The DVD is available here from amazon.com. The accompanying workbook is available here from amazon.com and amazon.co.uk. The DVD is not yet available from amazon.co.uk though when it is, it should be available here.
Tim Keller’s The Reason for God is a great introduction to the Christian faith that begins by tackling the common objections that people have to faith in Christ. It made top ten in the New York Times non-fiction best-seller list.
You’ve read the book, now you can watch the DVD. A DVD and workbook have just been released by Zondervan.
Except that this is not quite the book in DVD form. Keller has take a more creative approach. The six sessions are not monologues in which Keller presents the idea in the book. Instead he takes six common objections to Christianity and debates them with a group of unbelievers. Each session in about 18-20 minutes long. Keller gets perhaps a quarter of the air time. So these videos do not attempt to deliver knock-down arguments. The participants are not persuaded by the end of each session. Instead, each movie opens a discussion which includes a positive and engaging Christian perspective, but without this perspective dominating the debate. Keller does finish each session with a closing thought. This usually follows – as do many of his interventions – a presuppositional apologetic line. In other words, he turns the discussion back on the doubters to reveal the nature of their ‘faith’ and show the assumptions in their presuppositions.
So the movies are not designed to give to an unbelieving friend to watch on their own. I would suggest they can be used in two ways. First, with groups of Christians to give them the confidence to discuss the questions of their friends in a generous manner. Second, with groups of unbelievers as a way of opening up a discussion on their objections to Christianity. The introduction to the workbook says, ‘The guide and DVD are not about getting armed with arguments and answers so that they can be used as generic responses whenever anyone asks you about your faith. Rather you should start to become conversant with ways to sensitively, gently, humbly, and respectfully talk about the objections.’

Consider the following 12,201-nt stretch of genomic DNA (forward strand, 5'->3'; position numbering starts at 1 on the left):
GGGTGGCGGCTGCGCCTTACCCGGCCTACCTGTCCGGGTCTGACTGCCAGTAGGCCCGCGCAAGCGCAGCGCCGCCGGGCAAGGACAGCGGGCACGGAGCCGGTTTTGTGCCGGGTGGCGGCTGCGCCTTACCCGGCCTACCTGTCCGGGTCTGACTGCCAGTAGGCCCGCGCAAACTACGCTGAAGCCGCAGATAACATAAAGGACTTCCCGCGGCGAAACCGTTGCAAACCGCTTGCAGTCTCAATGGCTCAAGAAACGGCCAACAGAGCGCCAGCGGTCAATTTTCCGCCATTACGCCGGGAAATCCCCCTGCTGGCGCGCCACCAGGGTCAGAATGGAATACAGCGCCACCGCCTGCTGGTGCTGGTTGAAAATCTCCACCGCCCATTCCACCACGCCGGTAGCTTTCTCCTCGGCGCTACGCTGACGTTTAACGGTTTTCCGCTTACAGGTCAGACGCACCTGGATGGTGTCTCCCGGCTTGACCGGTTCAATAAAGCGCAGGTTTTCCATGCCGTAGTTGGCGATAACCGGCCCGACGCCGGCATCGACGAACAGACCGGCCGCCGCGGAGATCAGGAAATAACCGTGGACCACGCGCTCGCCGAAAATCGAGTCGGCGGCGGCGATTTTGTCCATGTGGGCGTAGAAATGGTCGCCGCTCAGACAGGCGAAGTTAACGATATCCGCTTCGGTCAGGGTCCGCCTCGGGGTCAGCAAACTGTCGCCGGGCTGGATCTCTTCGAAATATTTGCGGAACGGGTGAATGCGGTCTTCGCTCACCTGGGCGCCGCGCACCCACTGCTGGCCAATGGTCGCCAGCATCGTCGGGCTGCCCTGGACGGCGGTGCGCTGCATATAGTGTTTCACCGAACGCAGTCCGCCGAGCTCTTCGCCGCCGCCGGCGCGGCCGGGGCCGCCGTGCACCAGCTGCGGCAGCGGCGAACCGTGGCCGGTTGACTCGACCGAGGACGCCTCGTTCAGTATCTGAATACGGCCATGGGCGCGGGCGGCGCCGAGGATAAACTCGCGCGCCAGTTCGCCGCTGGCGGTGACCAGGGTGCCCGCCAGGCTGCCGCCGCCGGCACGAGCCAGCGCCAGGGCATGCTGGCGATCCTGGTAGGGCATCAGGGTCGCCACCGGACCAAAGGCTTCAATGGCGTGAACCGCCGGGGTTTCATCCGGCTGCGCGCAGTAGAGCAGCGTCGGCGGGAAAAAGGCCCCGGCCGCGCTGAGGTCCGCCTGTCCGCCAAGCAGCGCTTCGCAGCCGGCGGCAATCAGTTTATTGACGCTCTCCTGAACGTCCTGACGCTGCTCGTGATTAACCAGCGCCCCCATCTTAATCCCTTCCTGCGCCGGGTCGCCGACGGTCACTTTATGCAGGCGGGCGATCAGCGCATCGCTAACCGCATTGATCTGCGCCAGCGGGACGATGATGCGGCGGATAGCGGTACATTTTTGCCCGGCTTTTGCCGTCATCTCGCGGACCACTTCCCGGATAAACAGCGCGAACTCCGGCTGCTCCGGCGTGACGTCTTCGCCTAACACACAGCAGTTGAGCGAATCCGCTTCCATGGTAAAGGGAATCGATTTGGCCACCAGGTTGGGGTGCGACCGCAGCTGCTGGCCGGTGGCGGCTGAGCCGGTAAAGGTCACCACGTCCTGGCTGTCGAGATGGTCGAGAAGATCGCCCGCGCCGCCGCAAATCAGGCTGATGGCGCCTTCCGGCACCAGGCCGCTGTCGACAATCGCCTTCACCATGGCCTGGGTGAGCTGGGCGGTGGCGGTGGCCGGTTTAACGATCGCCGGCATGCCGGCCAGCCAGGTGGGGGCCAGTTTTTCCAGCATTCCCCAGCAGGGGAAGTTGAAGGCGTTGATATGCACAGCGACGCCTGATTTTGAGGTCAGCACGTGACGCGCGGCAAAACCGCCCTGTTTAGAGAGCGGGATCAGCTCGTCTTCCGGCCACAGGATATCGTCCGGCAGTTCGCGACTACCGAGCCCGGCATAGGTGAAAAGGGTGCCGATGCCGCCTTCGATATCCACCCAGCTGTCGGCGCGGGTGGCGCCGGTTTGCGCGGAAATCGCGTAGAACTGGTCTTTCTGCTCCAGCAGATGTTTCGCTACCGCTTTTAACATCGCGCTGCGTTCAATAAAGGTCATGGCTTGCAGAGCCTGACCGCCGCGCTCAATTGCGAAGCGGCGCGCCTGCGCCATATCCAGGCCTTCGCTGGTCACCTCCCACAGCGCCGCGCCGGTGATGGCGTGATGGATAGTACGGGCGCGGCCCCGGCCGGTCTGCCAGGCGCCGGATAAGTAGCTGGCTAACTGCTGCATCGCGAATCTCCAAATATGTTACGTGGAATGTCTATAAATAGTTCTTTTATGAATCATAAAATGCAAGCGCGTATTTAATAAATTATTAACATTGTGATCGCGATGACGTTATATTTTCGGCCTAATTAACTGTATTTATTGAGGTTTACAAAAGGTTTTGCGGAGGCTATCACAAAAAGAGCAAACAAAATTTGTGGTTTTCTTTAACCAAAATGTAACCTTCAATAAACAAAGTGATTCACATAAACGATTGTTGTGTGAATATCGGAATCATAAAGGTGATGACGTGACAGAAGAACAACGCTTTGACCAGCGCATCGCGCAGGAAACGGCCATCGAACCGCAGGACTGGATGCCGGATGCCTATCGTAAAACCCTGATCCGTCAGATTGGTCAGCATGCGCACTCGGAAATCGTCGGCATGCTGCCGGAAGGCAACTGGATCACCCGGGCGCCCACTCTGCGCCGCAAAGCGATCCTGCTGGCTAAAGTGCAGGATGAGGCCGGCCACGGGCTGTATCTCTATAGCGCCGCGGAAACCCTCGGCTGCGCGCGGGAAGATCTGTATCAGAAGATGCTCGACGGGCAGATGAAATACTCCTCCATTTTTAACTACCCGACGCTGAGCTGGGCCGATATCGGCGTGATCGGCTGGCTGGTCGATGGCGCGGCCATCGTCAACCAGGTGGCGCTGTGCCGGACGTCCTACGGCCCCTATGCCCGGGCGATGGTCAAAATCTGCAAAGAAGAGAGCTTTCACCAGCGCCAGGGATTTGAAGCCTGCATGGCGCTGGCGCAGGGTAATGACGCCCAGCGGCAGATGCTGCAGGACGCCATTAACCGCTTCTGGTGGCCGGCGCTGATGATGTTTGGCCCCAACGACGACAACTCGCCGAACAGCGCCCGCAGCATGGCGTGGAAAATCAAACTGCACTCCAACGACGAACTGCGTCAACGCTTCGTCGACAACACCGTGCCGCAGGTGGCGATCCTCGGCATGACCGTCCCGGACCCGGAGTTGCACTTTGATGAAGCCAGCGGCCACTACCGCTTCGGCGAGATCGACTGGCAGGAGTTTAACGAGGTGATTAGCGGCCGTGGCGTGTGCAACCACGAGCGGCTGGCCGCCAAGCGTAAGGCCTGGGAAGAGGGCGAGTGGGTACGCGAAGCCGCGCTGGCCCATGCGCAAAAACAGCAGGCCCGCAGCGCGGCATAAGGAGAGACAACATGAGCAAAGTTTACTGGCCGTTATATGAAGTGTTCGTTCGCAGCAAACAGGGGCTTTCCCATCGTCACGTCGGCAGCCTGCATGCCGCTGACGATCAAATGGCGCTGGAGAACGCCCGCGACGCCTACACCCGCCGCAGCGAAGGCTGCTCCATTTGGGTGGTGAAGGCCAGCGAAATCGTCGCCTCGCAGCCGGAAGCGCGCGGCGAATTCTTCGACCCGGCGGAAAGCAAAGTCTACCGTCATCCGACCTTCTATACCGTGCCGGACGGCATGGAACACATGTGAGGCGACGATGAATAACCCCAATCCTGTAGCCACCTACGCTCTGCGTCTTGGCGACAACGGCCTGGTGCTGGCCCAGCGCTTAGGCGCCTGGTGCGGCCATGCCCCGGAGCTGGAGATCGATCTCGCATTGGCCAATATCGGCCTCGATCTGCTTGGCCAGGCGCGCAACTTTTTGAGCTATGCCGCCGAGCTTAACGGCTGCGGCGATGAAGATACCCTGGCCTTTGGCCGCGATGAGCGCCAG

The videos are beautifully produced. Each sessions is a 20-minute selection from a series of unscripted longer discussions supplemented by personal interviews with the participants. Sometimes the discussion is a little highbrow with terminology like ‘semantics,’ ‘reductionistic’ and ‘pluralism’ (though Keller’s contributions are always accessible). But I would not think this would get in the way unless someone has a chip about inaccessible vocabulary. Highly recommended.
Here is a trailer and the session titles …
1. Isn’t the Bible a Myth?
2. How Can You Say There Is Only One Way to God?
3. What Gives You the Right to Tell Me How to Live My Life?
4. Why Does God Allow Suffering?
5. Why Is the Church Responsible for So Much Injustice?
6. How Can God Be Full of Love and Wrath at the Same Time?